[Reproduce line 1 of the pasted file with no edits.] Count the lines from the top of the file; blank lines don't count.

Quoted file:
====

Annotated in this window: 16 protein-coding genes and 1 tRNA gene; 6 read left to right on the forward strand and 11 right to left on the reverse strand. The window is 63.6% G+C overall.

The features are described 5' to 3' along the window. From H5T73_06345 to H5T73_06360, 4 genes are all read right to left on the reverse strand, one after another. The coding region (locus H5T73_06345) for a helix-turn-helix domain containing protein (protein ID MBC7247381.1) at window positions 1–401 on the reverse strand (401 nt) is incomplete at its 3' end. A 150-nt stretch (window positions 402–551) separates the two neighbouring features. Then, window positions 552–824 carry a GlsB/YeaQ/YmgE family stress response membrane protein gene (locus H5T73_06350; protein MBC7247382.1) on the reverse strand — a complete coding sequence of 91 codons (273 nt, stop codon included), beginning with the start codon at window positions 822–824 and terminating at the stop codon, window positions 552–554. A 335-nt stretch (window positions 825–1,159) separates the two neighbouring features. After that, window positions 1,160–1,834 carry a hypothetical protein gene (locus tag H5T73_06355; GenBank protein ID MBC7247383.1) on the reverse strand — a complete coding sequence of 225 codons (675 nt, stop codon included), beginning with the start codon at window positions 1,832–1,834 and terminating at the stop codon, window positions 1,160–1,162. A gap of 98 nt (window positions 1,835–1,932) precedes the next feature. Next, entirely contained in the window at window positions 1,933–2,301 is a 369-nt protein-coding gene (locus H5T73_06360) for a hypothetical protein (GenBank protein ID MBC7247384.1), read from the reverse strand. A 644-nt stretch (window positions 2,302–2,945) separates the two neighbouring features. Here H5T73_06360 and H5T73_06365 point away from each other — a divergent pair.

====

Annotated in this window: 16 protein-coding genes and 1 tRNA gene; 6 read left to right on the forward strand and 11 right to left on the reverse strand. The window is 63.6% G+C overall.